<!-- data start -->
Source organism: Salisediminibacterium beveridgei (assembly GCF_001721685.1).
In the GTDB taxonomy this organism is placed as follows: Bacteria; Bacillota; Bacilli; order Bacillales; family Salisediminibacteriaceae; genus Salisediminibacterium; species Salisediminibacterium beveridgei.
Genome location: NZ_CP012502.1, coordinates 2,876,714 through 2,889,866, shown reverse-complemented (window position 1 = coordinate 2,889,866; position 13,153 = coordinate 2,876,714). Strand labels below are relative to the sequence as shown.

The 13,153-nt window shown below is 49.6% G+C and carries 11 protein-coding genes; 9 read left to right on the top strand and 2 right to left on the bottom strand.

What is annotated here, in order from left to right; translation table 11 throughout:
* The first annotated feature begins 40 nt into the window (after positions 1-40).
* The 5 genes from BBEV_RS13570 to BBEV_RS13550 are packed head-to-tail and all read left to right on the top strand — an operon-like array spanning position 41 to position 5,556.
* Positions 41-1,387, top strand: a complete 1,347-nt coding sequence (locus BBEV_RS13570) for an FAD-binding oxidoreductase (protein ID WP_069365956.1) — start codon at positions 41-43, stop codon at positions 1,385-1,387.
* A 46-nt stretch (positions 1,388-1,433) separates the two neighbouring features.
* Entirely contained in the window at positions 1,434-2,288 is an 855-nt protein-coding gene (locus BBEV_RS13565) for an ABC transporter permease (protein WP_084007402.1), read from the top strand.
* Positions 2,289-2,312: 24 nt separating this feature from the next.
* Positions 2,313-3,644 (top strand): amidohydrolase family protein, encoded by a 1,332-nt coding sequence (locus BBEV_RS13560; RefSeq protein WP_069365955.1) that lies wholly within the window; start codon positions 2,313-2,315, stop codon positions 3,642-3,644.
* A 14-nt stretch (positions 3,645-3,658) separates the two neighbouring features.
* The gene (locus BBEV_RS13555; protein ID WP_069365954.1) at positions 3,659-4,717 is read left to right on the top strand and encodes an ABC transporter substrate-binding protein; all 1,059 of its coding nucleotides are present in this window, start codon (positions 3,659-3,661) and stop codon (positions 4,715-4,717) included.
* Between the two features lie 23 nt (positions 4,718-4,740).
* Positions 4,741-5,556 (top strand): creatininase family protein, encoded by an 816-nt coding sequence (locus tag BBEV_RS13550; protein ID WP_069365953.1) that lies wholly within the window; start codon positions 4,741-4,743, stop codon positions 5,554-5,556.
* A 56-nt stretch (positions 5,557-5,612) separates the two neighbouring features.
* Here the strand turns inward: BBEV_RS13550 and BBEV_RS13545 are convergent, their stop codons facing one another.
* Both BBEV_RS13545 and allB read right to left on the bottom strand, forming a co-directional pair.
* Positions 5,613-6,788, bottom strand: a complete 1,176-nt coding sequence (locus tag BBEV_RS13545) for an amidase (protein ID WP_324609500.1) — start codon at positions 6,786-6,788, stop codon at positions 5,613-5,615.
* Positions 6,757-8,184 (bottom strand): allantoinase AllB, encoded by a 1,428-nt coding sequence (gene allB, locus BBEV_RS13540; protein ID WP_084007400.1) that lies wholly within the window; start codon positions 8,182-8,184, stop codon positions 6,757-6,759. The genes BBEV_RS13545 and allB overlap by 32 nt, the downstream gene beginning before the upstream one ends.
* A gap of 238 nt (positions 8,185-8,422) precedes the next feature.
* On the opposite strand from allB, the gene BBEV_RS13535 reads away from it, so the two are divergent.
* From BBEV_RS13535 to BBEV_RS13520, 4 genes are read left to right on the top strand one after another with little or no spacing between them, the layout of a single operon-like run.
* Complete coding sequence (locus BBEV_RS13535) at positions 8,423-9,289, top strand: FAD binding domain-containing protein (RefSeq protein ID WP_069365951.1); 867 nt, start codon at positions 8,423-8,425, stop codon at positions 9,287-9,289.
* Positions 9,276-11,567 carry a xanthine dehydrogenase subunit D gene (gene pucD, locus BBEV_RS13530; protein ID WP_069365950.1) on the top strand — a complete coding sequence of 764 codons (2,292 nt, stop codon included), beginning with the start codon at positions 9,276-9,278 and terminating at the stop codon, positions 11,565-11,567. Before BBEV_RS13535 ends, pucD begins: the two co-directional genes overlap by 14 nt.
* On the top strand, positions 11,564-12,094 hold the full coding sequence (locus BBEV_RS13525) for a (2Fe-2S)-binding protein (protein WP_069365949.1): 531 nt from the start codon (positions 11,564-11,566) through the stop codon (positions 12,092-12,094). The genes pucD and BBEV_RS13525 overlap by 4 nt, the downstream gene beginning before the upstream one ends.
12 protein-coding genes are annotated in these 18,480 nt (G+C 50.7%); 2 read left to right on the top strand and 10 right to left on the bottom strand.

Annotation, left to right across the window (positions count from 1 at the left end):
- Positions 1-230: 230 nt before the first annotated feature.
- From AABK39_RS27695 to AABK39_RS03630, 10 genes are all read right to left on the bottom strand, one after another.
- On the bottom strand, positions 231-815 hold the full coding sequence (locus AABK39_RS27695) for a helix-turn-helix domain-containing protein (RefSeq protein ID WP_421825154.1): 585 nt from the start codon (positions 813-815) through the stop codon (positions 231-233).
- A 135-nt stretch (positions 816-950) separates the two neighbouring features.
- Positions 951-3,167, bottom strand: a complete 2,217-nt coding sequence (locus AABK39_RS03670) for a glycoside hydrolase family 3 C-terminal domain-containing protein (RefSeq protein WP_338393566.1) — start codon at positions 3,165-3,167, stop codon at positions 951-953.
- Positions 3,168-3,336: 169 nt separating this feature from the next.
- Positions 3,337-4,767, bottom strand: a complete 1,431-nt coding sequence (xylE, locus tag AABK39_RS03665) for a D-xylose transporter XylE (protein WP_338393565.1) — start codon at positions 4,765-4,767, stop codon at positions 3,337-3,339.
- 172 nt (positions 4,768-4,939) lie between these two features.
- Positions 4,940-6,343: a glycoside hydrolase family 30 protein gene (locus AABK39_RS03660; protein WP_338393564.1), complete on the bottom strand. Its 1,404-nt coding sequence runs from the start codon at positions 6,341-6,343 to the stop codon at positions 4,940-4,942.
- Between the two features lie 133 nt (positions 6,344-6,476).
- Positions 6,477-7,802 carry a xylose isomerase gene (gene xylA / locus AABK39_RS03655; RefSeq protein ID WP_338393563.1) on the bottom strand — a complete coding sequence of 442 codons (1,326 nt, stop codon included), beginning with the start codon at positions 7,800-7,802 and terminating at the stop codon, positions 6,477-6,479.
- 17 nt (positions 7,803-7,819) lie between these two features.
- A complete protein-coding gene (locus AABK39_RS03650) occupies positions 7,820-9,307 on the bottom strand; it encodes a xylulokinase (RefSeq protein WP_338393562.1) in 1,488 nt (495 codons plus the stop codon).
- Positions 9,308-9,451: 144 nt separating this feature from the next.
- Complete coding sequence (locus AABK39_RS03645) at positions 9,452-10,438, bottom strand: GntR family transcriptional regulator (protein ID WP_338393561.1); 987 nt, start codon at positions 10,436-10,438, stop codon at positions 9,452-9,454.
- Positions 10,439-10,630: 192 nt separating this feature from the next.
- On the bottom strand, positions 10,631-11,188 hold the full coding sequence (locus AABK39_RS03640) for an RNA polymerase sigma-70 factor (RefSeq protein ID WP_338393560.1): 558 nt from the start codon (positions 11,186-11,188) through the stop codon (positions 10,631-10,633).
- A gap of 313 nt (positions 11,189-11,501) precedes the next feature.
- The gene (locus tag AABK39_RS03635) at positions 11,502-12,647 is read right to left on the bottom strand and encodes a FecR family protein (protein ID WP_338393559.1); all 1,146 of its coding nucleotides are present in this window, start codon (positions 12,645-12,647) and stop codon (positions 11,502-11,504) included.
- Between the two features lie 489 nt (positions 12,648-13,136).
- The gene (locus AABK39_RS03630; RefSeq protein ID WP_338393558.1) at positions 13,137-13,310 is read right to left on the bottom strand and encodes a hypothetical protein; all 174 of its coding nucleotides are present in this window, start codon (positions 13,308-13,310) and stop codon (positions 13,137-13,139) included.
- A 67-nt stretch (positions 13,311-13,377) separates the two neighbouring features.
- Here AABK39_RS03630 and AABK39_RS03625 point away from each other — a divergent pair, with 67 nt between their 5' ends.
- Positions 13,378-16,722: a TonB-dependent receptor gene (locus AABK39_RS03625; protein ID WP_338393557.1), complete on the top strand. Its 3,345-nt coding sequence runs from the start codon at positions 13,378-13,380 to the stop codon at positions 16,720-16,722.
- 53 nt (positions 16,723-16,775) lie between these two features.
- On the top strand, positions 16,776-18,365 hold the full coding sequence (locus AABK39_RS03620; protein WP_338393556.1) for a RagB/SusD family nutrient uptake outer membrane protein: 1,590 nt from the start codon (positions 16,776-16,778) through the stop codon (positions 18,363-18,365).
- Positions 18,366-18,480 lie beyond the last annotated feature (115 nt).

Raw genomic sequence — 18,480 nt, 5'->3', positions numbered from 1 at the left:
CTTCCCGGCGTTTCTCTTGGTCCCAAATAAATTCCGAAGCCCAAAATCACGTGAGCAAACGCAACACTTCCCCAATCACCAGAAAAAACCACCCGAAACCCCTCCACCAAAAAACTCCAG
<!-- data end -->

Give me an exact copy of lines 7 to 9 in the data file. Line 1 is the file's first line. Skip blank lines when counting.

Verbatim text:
* The 5 genes from BBEV_RS13570 to BBEV_RS13550 are packed head-to-tail and all read left to right on the top strand — an operon-like array spanning position 41 to position 5,556.
* Positions 41-1,387, top strand: a complete 1,347-nt coding sequence (locus BBEV_RS13570) for an FAD-binding oxidoreductase (protein ID WP_069365956.1) — start codon at positions 41-43, stop codon at positions 1,385-1,387.
* A 46-nt stretch (positions 1,388-1,433) separates the two neighbouring features.